Aidil’s contention was made in a Bebas debate (some debate) on Hadi Awang’s 355 Bill. Present at which were, like Aidil, the lawyering types such as Haris Ibrahim. One would think that Aidil would be easy to crush: ‘Christian and you didn’t complain? No shit! So stupid of your Malaiyoo types to import those laws. Having done so, we are going to make damn sure we won’t make the same mistake twice, importing Arabic laws.’

Instead, all that Haris et al manage to respond was to go on and on with all the yada, yada about 355 religiosity as if Islam is a matter of rational debate. Haris would be better off to try reason with those head-chopping Saudi fascists and their ISIS collaborators.

The like of Aidil didn’t know it then, nor now, still, that cultural genocide — the complete eradication then replacement of a native culture by another — is a Western specialty later took up by Arabs and Muslims. Genocide is what happens when Malays are faced with a much more stronger — and dare one say, superior — force. Malays once lost to the English political system because they had none and they are now losing to the desert camel herders. But, whether they lose in politics or religion, it made for no difference; Malaiyoos are still done in.

If Malays had their own laws, or their own God to begin with, would they have needed to import any?

On the contrary, many of Umno’s apparatchiks even welcome the conversion from their infidel roots. Take that Malay moron and Nusantara supremacist Kadir Jasin. Today, he claims to be Muslim first and only after that is he Malaiyoo. We know why he would say that, of course: like ketuanan, Islam is taboo to touch, cannot be scrutinized, and if you as much as sniff at it, prepare for jail. Above all, it is a better tool than ketuanan to beat up the Chinese. They would say it is the fault of the Chinese if a Malay eats on puasa month. According to Ahirudin Attan (a supposed ‘liberal’) it is the fault of the Chinese girl if, on a puasa month, she wore short pants and the Malay oogling at her has bad, sinful thoughts: ‘Those Chinese are so insensitive,‘ he’d say. Heard that line before? Anywhere?

Now that Ahi’s liberalism and Kadir’s Great Nusantara culture (or what’s left of it) face their final threat of extinction, they have nothing to say. Not one fucking word from these coconut heads who otherwise will have a ready word for anything that concerns Malay existential survival.

Aidil may complain about having to inherit Christian laws but he says nothing about why that should be a bad thing for Malays. Whether the laws in Malaysia are Christian or Islam, they still emanate from a foreign God unless, of course, Aidil now says the two gods aren’t the same. And, if not the same, then the world is ruled not by a single omnipotent Power, the One, but by many, an idea clearly in conflict with Quranic statements or the Bible.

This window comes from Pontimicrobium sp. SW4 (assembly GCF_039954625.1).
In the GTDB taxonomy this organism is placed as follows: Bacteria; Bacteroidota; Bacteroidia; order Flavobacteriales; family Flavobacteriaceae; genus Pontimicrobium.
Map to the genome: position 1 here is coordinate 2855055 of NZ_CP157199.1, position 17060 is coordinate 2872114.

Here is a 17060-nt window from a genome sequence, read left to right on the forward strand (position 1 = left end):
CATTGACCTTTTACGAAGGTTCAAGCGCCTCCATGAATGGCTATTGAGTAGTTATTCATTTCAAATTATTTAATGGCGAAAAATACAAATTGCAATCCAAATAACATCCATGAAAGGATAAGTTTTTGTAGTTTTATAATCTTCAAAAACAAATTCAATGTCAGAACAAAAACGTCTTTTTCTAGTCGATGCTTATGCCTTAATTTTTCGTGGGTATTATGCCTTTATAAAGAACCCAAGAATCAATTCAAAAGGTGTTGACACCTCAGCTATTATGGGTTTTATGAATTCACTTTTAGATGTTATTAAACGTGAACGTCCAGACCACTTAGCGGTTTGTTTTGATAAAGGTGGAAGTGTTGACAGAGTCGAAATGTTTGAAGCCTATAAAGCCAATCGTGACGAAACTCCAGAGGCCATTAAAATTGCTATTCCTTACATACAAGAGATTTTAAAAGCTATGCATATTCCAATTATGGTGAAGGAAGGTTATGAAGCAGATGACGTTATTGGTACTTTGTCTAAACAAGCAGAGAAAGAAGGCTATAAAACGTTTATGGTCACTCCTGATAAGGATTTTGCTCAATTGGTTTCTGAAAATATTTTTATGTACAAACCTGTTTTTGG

Saying that the Penal Code had Christian origins is not the same as saying the law is inferior because of its gweilo origin, especially since it was passed to an old Malay society that would have had been next to being lawless. Indeed Christian laws might have even delayed the complete subjugation and, thence, annihilation of Malay society. If not for Malaysia’s laws, Aidil et al wouldn’t be Muslim first and then Malay. Nowhere else, not even Saudi Arabia, would today’s Malay life be possible.

Confronted with that argument, Aidil would probably retreat to the only thing left to be said in defense of 355: hudud is only for Muslims. (But Christianity wasn’t; it was for everybody. Which was why Malaysia had it.)

If Aidil were to be true to his word that hudud is only for Muslims then Malaysia is in danger of being a corrupting influence on Islam because in ‘Holy Land’ Saudi Arabia, its Sharia is made applicable to all, Muslims and Christians alike. This is where Aidil lies through his teeth. His is the sort of lie advocated by their ustaz and imams who would consider hypocrisy and pretense as acceptable, even preferred value practices in their dealings with infidels in mixed, plural populations and settings.

Behind the For-Muslims-Only theory is the Quranic injunction that Muslims ought to live out their lives in Islamic fullness, that fullness being decided beforehand by coconut heads like Aidil and Hadi. The injunction is a minefield. Such a life, once made specific to another era and geography, had to draw support from the pre-Islamic traditions that were pagan, Jewish and Christian in their origins. Characteristically, today’s so-called Islamic laws produce the precise opposite of present standards of conduct; it reproduced the barbarity of the past (think also of the Inquisition). Such results implied that Allah’s omnipotent power has had messy consequences. It further infers that proper, socially acceptable conduct is impossible by individual acts of internal volition and so must coerced or forced out, by death and whipping if necessary. Just as Alice of Wonderland has seen and heard: ‘Off with his head’. It is very medieval Christian.

Small wonder, therefore, the like of Aidil have been endlessly offering justifications when promoting 355 — and justifications offered not to the Malays though, their primarily target audience, but to the Chinese. Which, if one were think it through, would be completely absurd: If indeed 355 is sanctioned by God, then there is no problem; passage into law is assured by the Omnipotent. And, if indeed 355 is so good and useful, why even bother placating other people, infidels in particular; its holiness ought to be self evident.